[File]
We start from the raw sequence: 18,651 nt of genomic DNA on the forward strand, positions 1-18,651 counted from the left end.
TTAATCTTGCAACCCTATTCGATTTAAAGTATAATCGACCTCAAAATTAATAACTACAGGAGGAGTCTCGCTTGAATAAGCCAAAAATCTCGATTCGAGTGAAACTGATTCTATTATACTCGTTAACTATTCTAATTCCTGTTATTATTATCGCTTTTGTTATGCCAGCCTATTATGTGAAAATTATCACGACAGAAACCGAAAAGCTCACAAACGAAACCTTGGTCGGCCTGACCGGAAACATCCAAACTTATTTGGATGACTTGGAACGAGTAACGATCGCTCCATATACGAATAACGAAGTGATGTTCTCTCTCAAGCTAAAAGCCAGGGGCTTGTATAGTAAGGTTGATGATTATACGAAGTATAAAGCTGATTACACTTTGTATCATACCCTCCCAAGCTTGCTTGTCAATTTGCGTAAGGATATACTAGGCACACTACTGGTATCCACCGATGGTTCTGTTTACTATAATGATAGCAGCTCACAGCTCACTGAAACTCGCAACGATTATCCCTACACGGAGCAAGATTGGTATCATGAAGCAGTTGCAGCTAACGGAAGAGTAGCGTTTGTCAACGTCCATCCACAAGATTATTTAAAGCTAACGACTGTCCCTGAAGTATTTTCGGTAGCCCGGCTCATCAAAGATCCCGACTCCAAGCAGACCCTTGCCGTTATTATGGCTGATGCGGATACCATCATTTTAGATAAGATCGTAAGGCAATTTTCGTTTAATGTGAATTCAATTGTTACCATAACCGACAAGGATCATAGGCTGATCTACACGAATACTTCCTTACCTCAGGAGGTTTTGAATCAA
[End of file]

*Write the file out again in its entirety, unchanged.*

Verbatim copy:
We start from the raw sequence: 18,651 nt of genomic DNA on the forward strand, positions 1-18,651 counted from the left end.
TTAATCTTGCAACCCTATTCGATTTAAAGTATAATCGACCTCAAAATTAATAACTACAGGAGGAGTCTCGCTTGAATAAGCCAAAAATCTCGATTCGAGTGAAACTGATTCTATTATACTCGTTAACTATTCTAATTCCTGTTATTATTATCGCTTTTGTTATGCCAGCCTATTATGTGAAAATTATCACGACAGAAACCGAAAAGCTCACAAACGAAACCTTGGTCGGCCTGACCGGAAACATCCAAACTTATTTGGATGACTTGGAACGAGTAACGATCGCTCCATATACGAATAACGAAGTGATGTTCTCTCTCAAGCTAAAAGCCAGGGGCTTGTATAGTAAGGTTGATGATTATACGAAGTATAAAGCTGATTACACTTTGTATCATACCCTCCCAAGCTTGCTTGTCAATTTGCGTAAGGATATACTAGGCACACTACTGGTATCCACCGATGGTTCTGTTTACTATAATGATAGCAGCTCACAGCTCACTGAAACTCGCAACGATTATCCCTACACGGAGCAAGATTGGTATCATGAAGCAGTTGCAGCTAACGGAAGAGTAGCGTTTGTCAACGTCCATCCACAAGATTATTTAAAGCTAACGACTGTCCCTGAAGTATTTTCGGTAGCCCGGCTCATCAAAGATCCCGACTCCAAGCAGACCCTTGCCGTTATTATGGCTGATGCGGATACCATCATTTTAGATAAGATCGTAAGGCAATTTTCGTTTAATGTGAATTCAATTGTTACCATAACCGACAAGGATCATAGGCTGATCTACACGAATACTTCCTTACCTCAGGAGGTTTTGAATCAA